Sunday, December 18, 2011

Holiday Cards/Yankee Swaps and other things that drive me nuts during December

Admittedly we have a complicated set of issues when it comes to holiday cards - we have Agnostic, Atheist, Buddhist, Christian, Jewish and Pagan friends and relatives (and that is just the alphabetical list off the top of my head!) all in various states of touchiness and often in the same household.  But we like to send out cards because we (OK, fine, I) like to show off how cute our kids are. (They really are totally freaking adorable! Seriously.)  But so do most Americans in the 21st century.

So I send out about 200 cards every year, and my normal note on the bottom of each card (since I'm not fond of stamped out cards with no handwritten touch) goes something along the lines of, "wishing you a happy holiday season and a wonderful new year."  If I know for sure the whole family is Christian I might say "Merry Christmas" instead of "happy holiday season"  except in those cases, where I know the recipients are way on-board the "persecuted Christians you have to say Christmas and can't celebrate any other holidays in December, I can't hear you unless you only mention MY holiday, la-la-la" bandwagon.

You  know the type I mean.  The ones that send out cards that say "Remember Jesus is THE reason for the season" (maybe your reason, but certainly not mine)  and put on bumper stickers like "It's OK to say Merry Christmas to me!" (are they really worried people are dying to say "Merry Christmas" but are scared to because Christians are such a small percentage of the population and non-Christians get so offended they might hit them with sticks for mentioning their holiday? - I don't think so.)

Now for those people, I take perverse pride in writing a generic happy holidays note, and especially in knowing they are seething, but can't yell at me because I grew up Jewish and then they'd just sound like assholes for being mad that I am wishing them happiness.  Which they are.  OK, maybe assholes is a little sharp.  How about self-absorbed babies who can only count their own religion as valid and want to make everyone celebrate theirs.  Don't believe me?  On Dec. 20th this year, when one of these types (look for the bumper sticker) says "Merry Christmas" to you, answer "Happy Hanukkah"  or "Blessed Yule"  (I don't care,whatever floats your boat) and watch what you get back from them. (I happen to personally enjoy confused sputtering.)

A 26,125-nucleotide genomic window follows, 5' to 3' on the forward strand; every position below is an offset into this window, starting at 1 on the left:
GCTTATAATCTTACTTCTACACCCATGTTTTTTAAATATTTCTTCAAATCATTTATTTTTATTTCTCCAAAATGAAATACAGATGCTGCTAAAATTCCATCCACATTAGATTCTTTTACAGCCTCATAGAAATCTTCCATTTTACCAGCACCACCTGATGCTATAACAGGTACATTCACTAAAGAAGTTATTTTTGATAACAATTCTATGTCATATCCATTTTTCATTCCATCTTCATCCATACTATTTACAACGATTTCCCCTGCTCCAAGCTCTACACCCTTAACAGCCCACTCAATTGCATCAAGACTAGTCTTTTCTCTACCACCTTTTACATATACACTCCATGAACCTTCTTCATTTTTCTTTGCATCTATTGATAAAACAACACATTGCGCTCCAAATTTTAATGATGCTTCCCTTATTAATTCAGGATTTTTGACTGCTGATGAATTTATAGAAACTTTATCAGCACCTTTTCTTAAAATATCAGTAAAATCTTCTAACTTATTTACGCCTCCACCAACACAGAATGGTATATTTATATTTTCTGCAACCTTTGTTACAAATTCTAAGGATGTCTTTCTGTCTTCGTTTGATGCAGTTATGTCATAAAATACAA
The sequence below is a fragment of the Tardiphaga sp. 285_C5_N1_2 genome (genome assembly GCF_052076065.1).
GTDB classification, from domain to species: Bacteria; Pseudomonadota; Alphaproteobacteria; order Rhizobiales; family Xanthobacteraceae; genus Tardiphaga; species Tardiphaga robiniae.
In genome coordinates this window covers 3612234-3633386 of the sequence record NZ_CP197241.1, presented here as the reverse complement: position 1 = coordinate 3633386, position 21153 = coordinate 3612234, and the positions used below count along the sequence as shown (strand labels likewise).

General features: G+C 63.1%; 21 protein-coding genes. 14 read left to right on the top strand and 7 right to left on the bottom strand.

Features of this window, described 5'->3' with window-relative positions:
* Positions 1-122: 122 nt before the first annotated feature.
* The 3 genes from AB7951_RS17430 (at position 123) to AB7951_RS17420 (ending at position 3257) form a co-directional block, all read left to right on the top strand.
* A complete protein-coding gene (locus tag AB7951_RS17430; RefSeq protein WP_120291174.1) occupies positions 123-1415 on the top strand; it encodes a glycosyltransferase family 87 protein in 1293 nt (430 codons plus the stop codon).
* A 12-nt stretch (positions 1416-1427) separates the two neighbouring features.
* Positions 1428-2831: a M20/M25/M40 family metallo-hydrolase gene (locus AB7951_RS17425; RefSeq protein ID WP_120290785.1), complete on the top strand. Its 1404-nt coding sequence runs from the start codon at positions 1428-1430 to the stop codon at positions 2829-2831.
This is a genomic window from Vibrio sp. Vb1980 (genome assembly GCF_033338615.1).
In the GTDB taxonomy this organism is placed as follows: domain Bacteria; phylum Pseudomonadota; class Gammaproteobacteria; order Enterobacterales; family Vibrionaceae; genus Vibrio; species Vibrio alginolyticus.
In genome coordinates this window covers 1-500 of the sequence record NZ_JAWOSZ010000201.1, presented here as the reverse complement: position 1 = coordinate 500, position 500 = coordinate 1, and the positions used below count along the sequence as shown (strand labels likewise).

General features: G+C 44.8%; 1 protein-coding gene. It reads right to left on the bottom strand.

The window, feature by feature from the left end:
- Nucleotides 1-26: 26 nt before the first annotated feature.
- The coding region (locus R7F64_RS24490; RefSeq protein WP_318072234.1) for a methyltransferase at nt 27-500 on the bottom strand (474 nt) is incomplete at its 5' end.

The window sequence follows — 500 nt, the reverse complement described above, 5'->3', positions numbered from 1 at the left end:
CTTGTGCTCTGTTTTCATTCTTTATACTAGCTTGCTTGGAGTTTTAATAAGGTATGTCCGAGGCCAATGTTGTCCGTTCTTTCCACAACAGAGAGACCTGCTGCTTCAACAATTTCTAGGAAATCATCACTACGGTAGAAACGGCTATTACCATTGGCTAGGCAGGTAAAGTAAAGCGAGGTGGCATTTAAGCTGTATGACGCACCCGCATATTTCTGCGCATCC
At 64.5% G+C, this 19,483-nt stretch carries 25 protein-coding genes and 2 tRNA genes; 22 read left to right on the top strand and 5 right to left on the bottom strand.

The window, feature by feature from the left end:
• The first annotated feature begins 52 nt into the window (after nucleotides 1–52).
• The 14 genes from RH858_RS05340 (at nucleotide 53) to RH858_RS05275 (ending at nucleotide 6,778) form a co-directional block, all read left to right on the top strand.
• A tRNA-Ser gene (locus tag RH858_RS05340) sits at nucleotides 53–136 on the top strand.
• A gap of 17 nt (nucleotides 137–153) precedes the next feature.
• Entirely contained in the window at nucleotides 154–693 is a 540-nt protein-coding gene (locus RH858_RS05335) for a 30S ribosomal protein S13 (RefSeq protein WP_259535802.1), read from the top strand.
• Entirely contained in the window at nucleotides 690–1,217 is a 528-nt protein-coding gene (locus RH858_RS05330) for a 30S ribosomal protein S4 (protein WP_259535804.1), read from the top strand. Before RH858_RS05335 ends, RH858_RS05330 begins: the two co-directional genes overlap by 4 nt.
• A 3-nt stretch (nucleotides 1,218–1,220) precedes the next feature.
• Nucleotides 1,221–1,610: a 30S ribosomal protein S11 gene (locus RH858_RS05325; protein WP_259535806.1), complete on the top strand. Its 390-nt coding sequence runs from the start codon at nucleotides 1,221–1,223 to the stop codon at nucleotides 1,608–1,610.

Now it will actually be Hanukkah and Yule and not Christmas on that day, but that won't matter to the Christmas bullies.  They want to own the whole month of December.  I feel badly for trolling them, but then again - they started it.  To be fair, I also send purely secular cards that might have pictures of trees, ornaments and/or reindeer to my crazy "I can't believe she married goyim" relatives as well, because I know it makes them crazy.

Yankee Swaps - fully grown adults literally taking candy from children - really?  Who decided that taking a present away from someone was a fun game?  I'm declaring myself allergic.


Leslie Blythe said...

Amen sister! My sentiments exactly. I'm an equal opportunity holiday wisher...

Suki said...

Thanks for reading!!!!
(and even more for agreeing ;-))

Cindy v said...

I've started doing Thanksgiving cards to avoid all the hullabalou... besides, I'm grateful for the friends and family, no matter what denomination and it allows me to really enjoy the December holidays (all of them) without having to be confrontational at all. I am GRATEFUL for friendships....but you can also pick Valentines (love for family/friends) or St. Patricks (lucky to have friends/family) etc. I know December gives that opportunity to look over a whole year (and show how cute your kids are all year long)...but....pick one!

Lorrie Zupon said...

You're awesome! Happy December!

Susan Wisowaty said...

New Year's cards are the way to go. Who can object to those? Oh, wait, who invented the idiotic calendar that only counts back a couple of thousand years again?? hmmm... maybe we need to invent a new holiday - a happy Human-Day holiday or some such thing.